SEVEN celebrities are set to take a trip like no other throughout north Wales as a BBC show returns to our TV screens.

Pilgrimage is back with a new sixth series returning to BBC Two and iPlayer next month. 

Seven well known personalities, of differing faiths and beliefs, will tackle a modern-day pilgrimage, this time along the North Wales Pilgrim’s Way.

Across three hour-long episodes, 'Pilgrimage: The Road to Wild Wales' will follow the celebs as they take a personal journey along a route that celebrates Celtic early Christian saints, with Bardsey Island the fabled ‘Island of 20,000 saints’, just off the western tip of the Llyn Peninsula - as their final destination.

Immersing themselves on this spiritual journey are:

  • Wild life presenter Michaela Strachan, who places her faith in the natural world. 
  • Spencer Matthews, a former reality TV star turned entrepreneur, who was christened Church of England but is still searching for answers to life’s big questions.
  • Sonali Shah, a journalist and TV presenter who was raised in a Jain household.
  • Comedian Eshaan Akbar, a lapsed Muslim
  • Amanda Lovett, a practising Catholic, who catapulted to public attention in the first series of BBC’s The Traitors.
  • Actor Tom Rosenthal, star of Channel 4’s Friday Night Dinner, who calls himself ‘areligious’
  • TV personality and former model, Christine McGuinness, who is spiritual but doesn’t practise one particular faith.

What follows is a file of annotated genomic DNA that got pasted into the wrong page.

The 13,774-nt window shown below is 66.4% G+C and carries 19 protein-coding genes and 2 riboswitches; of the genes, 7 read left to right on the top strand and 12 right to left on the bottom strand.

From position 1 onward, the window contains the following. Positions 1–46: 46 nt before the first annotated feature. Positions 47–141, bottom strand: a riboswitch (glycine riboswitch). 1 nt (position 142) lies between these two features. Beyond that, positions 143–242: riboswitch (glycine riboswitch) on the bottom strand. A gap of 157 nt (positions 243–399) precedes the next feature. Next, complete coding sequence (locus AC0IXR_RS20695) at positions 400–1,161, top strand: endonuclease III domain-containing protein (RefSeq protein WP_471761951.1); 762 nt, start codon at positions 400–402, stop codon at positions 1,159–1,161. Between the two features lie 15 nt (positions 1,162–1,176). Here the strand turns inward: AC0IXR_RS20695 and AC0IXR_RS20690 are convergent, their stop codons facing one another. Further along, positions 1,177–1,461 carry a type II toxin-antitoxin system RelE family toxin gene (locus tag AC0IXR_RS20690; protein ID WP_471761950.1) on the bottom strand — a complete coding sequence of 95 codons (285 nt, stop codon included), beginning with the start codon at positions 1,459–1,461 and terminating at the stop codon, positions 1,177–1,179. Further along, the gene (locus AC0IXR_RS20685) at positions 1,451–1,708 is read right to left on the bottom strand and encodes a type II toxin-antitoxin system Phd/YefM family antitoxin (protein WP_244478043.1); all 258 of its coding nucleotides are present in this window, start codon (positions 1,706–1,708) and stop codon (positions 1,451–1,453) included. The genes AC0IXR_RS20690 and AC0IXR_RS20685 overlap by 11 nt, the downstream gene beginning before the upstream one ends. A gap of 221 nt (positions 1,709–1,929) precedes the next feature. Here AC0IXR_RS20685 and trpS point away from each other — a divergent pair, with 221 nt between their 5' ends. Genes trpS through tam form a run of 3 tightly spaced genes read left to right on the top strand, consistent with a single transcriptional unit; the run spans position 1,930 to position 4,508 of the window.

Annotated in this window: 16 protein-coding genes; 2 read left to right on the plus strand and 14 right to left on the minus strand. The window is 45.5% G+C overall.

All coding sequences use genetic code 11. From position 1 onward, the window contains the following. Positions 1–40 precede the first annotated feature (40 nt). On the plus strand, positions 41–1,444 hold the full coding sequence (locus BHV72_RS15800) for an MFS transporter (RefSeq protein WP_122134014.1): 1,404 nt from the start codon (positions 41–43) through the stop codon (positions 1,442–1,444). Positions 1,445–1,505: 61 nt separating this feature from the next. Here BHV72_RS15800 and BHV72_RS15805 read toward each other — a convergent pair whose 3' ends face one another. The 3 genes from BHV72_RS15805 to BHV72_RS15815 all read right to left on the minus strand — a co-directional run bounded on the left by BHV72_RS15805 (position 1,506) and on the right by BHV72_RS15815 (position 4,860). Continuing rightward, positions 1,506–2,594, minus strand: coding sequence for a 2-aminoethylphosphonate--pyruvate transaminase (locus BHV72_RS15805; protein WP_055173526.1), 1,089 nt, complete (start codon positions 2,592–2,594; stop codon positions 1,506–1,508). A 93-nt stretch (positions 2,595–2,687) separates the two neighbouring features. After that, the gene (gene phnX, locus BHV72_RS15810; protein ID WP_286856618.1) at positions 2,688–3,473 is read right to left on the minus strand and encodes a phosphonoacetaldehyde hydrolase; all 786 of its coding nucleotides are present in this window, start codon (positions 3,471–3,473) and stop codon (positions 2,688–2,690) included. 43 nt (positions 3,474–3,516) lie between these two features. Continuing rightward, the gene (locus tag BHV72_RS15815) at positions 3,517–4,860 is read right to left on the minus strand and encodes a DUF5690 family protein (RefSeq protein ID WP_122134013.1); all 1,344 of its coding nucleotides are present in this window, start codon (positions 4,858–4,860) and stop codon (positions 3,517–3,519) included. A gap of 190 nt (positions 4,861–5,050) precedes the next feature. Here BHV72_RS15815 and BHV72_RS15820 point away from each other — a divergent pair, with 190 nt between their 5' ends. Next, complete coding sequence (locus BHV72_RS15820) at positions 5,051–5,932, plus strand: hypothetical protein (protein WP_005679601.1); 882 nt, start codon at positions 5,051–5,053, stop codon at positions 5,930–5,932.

• Created in 2011, the North Wales Pilgrim’s Way is linked by ancient churches dedicated to sixth and seventh century saints, but also takes pilgrims through outstanding places of natural beauty in the mountain ranges of Eryri, also known as Snowdonia, and the North Wales coast path.

Travelling for two weeks on foot and by bus, the seven celebrity pilgrims start their 220km adventure at Flint Castle on the bank of the Dee Estuary, and follow the coastal path to Greenfield Valley and the official start of the pilgrim way.

The pilgrims will be faced with challenging paths and climbs as they traverse north Wales, tackling the foothills of spectacular mountain ranges, as well as taking on England and Wales’ highest peak Yr Wyddfa.

Carrying their own backpacks, they’ll sleep in basic accommodation from a caravan to a climbers’ hut, as well as experiencing an eco-retreat in an ancient oak forest and a Buddhist meditation centre.

Their final destination is Bardsey Island, or Ynys Enlli, which means ‘isle of currents’.

It was a popular destination among early Christian monks, who believed Bardsey was the end of the world; a place where the distance between heaven and earth becomes intangible and so becomes a place of guaranteed resurrection.

Spencer Matthews, 35, said: “A pilgrimage is when you walk and sleep on church floors and eat dead rats and stuff, which I’m looking forward to. I’d be pretty low in the faith knowledge bracket, but I’m on a quest to broaden my knowledge and religious horizons. I’m an open mind, an open book.

"I want to learn about different faiths, cultures and religions and develop a firm understanding of my faith and how it can potentially play a larger role in my life.”